It's January 1979 ... my son, Matt, is almost 15 and we have driven down from Atlanta to see if we can actually see a Sonerai II in person. I have read and re-read the articles in back issues of SPORT AVIATION written by Mel Lamb, John Monnett, and Greg Erickson describing John's Sonerai II (John says he made up "Sonerai" from "Sonic" and "Cosmic Ray"). I have about decided it is small enough to be built in my basement workshop and economical enough to fit into my limited budget
Here at the fly-in, I am a little disappointed. There is only one Sonerai II in attendance. It is for sale. The owner trucked it in because he is afraid to fly it ... and he is a helicopter pilot! Maybe this isn't the plane for me. But others say it flies like a dream. The wing loading and power loading aren't far from those of the Cessna 150. And what about my own flying record? I've never had an airplane accident. Right! I haven't flown one at all. I am your basic low time (zero hours) pilot.
"Hang your clothes on a hickory limb but don't go near the water." What the heck! I order the plans anyway.
Still at 1500 feet but nearer to home base, here is the baby-blue water tank at Auburn, GA, looking just like a Jules Verne rocket, poised to depart this earth with the touch of a match. Just in case, I give it a wide berth.
I start a gradual descent over Carl, then Winder with the airport straight ahead. Opposite the end of the runway, I chop to idle and swing down a long graceful arc at 70 knots. Roll out on short final and slip off the extra altitude, then slow to 60 knots over the threshold. Close to the runway I pull the nose up until the landscape looks just like it does when I'm sitting still in the three-point attitude ... then hold that as we gradually slow to a perfect squeaker. The airport is obviously completely deserted because you never make a landing like that when anyone is watching.
The plans for my Sonerai II arrived and my family hid them to present to me as a birthday present. That was March 1979. By July the first boxes of materials and parts came and I set to work building a 2 x 16 foot work bench and cutting tubing.
Some people wonder why it took me over eight years to finish my airplane. I guess it didn't have to. Others, when they realize the number of parts and the magnitude of the undertaking, marvel that it could be finished at all. I just approached it like a mouse eating an elephant, and kept nibbling away. I guess anybody could build one quicker, but this was a hobby, not an obsession.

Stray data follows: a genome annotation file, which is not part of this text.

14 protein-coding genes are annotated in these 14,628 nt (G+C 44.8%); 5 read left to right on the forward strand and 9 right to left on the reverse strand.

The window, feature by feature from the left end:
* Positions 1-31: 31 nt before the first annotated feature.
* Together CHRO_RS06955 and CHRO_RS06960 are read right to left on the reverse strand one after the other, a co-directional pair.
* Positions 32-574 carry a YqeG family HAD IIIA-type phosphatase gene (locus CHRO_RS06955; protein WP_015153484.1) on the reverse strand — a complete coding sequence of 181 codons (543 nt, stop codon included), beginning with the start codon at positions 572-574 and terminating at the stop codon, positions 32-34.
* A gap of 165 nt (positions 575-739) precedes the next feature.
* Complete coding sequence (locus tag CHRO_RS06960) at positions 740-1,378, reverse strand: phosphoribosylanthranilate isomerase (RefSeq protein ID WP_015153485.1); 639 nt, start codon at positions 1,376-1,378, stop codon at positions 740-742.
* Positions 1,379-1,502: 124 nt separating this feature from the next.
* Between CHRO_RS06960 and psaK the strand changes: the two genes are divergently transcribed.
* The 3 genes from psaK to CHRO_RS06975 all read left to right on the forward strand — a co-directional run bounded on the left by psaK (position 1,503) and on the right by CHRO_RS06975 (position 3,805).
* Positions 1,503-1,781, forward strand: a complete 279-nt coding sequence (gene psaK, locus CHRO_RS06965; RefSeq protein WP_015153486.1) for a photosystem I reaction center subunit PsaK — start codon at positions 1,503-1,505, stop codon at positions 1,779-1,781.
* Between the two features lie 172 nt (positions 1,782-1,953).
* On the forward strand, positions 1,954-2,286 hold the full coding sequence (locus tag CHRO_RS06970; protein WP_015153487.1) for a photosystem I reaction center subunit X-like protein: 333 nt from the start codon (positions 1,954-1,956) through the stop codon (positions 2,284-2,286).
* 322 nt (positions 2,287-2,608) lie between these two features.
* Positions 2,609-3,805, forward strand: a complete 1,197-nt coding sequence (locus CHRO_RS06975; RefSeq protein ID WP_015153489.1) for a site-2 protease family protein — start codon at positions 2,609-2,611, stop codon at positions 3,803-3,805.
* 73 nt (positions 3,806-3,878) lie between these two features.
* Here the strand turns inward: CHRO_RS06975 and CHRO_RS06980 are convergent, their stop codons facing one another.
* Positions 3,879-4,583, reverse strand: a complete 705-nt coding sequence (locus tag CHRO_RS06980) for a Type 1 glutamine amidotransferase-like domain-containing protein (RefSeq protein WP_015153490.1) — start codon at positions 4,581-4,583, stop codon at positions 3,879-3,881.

"Is that thing aerobatic?" I hear the same question over and over. And I give them the some answer: "It's a little more aerobatic than I am."
While I am flying along I keep in mind how I built these wings. There have been several hundred Sonerais built and a handful of them have experienced structural failure.
John Monnett designed a kit for strengthening the wings, but by the time this came out, my wings were already closed up. So I contemplated the number of Sonerais that had flown safely ... and done aerobatics without the mod, and I thought about the failures which often involved overweight aircraft and high speed entries to violent maneuvers, and decided to go on with my wings as they were.
Here we are cruising along at 2500 feet and 100 knots. Let's do a steep turn. Sixty plus degree bank and pull back on the stick. This little thing practically meets itself coming the other way. Wow! I can see that the airplane is responsive enough and the control forces are light enough that the wings can be bent by a ham fisted pilot ... especially if he thinks he has an audience.
In order to build an aluminum wing you have to drill, deburr, and dimple a zillion holes. Then carefully put it all together with half a zillion rivets. I added a few hundred to the total when I designed and installed reinforcement for a wing walk on the left panel.
I strengthened the upper surface between the first two ribs with a corrugated reinforcement. And to make the corrugations, I built a small bending brake. What a great education this is! I'm learning : planning, manufacturing, and now tooling. Is this a great hobby or what!
"Did you build this yourself?" That's another question asked by people attracted to this sporty little airplane. So with a slight swell of pride, I acknowledge that I did. Of course I realize that N46RB doesn't hold a candle to the fabulous prize winners I read about in SPORT AVIATION or see at the fly-ins. The goal I set for myself was to build an airplane that: (1) was safe, and (2) I could admit, without shame, that I had built ... and I guess that's about where I came down.